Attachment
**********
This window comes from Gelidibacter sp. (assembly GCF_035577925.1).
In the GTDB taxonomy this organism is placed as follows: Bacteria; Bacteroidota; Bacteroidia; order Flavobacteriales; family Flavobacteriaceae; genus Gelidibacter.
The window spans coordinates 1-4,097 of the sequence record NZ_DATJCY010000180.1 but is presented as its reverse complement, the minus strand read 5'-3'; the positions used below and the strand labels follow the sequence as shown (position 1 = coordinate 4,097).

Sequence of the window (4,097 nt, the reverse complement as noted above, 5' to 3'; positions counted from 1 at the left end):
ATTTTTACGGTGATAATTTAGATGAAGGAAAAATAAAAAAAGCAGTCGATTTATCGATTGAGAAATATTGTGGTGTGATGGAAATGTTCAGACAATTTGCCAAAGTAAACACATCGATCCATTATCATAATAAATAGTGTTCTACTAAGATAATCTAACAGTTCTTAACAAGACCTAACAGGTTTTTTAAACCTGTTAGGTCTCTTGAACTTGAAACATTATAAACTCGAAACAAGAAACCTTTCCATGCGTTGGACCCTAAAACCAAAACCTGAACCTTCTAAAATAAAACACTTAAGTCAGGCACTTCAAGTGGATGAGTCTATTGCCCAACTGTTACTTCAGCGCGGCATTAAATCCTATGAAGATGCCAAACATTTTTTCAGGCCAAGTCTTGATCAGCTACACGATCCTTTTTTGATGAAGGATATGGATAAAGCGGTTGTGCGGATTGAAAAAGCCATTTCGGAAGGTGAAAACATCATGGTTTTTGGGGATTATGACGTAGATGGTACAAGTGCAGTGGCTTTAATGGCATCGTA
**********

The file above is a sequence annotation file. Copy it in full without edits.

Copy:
This window comes from Gelidibacter sp. (assembly GCF_035577925.1).
In the GTDB taxonomy this organism is placed as follows: Bacteria; Bacteroidota; Bacteroidia; order Flavobacteriales; family Flavobacteriaceae; genus Gelidibacter.
The window spans coordinates 1-4,097 of the sequence record NZ_DATJCY010000180.1 but is presented as its reverse complement, the minus strand read 5'-3'; the positions used below and the strand labels follow the sequence as shown (position 1 = coordinate 4,097).

Sequence of the window (4,097 nt, the reverse complement as noted above, 5' to 3'; positions counted from 1 at the left end):
ATTTTTACGGTGATAATTTAGATGAAGGAAAAATAAAAAAAGCAGTCGATTTATCGATTGAGAAATATTGTGGTGTGATGGAAATGTTCAGACAATTTGCCAAAGTAAACACATCGATCCATTATCATAATAAATAGTGTTCTACTAAGATAATCTAACAGTTCTTAACAAGACCTAACAGGTTTTTTAAACCTGTTAGGTCTCTTGAACTTGAAACATTATAAACTCGAAACAAGAAACCTTTCCATGCGTTGGACCCTAAAACCAAAACCTGAACCTTCTAAAATAAAACACTTAAGTCAGGCACTTCAAGTGGATGAGTCTATTGCCCAACTGTTACTTCAGCGCGGCATTAAATCCTATGAAGATGCCAAACATTTTTTCAGGCCAAGTCTTGATCAGCTACACGATCCTTTTTTGATGAAGGATATGGATAAAGCGGTTGTGCGGATTGAAAAAGCCATTTCGGAAGGTGAAAACATCATGGTTTTTGGGGATTATGACGTAGATGGTACAAGTGCAGTGGCTTTAATGGCATCGTA